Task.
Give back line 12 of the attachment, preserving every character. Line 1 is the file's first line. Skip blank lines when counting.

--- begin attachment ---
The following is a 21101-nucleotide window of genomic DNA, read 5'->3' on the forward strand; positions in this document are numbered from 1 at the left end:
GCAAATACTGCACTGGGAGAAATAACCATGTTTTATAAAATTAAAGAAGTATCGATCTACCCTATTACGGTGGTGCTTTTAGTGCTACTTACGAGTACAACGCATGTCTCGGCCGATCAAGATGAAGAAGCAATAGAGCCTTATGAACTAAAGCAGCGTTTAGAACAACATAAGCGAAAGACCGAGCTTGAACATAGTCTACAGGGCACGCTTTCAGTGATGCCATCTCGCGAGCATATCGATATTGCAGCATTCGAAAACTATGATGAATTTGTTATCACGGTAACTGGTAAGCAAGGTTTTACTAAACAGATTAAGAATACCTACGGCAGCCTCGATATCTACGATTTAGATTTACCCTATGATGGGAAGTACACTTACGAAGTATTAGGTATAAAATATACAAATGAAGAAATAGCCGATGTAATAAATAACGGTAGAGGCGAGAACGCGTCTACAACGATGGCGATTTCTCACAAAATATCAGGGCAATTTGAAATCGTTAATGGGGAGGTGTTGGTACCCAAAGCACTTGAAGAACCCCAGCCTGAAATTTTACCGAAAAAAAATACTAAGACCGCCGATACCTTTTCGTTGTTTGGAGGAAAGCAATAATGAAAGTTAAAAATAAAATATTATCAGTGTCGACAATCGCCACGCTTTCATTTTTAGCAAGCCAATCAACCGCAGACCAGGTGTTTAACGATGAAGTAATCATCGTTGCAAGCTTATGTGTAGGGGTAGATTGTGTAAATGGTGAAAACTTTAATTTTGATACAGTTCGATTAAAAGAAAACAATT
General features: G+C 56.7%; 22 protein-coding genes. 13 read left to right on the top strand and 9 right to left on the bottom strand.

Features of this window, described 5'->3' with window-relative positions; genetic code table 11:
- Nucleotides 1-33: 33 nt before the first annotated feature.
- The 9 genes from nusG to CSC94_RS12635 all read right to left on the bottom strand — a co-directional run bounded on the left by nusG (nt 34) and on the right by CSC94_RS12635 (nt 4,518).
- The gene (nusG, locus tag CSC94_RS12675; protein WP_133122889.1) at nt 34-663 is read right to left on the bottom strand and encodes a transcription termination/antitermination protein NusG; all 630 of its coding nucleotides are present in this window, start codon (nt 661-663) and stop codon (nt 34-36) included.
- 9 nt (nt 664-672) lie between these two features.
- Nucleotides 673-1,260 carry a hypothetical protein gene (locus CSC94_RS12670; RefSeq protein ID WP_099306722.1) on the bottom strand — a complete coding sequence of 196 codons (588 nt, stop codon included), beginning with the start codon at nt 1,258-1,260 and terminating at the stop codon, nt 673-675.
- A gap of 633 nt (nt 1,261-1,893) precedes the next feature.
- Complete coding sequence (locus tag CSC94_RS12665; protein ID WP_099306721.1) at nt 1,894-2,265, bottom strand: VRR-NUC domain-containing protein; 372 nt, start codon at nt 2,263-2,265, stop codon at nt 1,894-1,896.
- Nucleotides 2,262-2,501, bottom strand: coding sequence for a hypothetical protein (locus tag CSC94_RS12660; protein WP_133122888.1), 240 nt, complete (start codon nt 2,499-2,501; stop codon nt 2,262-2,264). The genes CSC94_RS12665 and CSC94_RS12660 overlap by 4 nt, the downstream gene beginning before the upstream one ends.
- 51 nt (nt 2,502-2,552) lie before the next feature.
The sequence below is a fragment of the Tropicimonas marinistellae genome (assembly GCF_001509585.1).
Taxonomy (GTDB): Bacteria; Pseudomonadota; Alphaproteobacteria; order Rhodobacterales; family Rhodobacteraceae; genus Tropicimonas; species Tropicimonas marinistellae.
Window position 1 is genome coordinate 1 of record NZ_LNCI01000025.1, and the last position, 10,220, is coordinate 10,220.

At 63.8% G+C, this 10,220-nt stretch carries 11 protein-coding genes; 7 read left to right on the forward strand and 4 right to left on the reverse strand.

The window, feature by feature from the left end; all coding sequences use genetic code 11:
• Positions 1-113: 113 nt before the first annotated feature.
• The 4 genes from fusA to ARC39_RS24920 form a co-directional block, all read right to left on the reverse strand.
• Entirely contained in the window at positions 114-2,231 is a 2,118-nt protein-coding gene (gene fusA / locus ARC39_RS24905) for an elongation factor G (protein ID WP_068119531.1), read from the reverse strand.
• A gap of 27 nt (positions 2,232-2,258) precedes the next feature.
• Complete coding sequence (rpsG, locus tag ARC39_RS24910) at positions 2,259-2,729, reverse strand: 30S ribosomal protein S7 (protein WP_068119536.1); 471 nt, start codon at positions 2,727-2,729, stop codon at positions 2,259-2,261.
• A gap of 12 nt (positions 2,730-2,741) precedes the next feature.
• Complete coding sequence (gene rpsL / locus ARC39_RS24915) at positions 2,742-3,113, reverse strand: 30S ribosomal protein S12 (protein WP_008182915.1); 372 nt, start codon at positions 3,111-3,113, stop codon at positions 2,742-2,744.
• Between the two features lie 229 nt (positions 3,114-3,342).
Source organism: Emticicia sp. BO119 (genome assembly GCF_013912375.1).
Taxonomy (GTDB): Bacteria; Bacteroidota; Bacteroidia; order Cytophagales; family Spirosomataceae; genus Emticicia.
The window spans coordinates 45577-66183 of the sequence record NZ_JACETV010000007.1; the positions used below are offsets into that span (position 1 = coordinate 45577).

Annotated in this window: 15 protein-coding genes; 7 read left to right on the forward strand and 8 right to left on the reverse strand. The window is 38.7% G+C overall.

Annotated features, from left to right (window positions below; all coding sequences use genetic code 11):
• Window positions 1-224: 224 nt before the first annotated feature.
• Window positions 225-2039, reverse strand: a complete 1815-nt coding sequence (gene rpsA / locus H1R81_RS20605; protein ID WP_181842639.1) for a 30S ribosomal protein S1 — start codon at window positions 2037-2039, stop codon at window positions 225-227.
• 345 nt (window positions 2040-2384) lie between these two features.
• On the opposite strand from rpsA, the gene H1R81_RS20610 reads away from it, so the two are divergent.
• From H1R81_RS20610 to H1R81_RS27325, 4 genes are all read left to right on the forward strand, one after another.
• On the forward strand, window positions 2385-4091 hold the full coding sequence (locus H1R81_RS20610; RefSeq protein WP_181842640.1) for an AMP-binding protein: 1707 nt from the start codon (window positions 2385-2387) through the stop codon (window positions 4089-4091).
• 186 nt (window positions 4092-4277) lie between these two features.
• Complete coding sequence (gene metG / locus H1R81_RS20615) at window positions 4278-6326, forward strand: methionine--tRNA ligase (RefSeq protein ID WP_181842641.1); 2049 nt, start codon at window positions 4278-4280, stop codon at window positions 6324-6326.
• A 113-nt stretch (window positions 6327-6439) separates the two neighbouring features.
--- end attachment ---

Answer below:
- Nucleotides 2,262-2,501, bottom strand: coding sequence for a hypothetical protein (locus tag CSC94_RS12660; protein WP_133122888.1), 240 nt, complete (start codon nt 2,499-2,501; stop codon nt 2,262-2,264). The genes CSC94_RS12665 and CSC94_RS12660 overlap by 4 nt, the downstream gene beginning before the upstream one ends.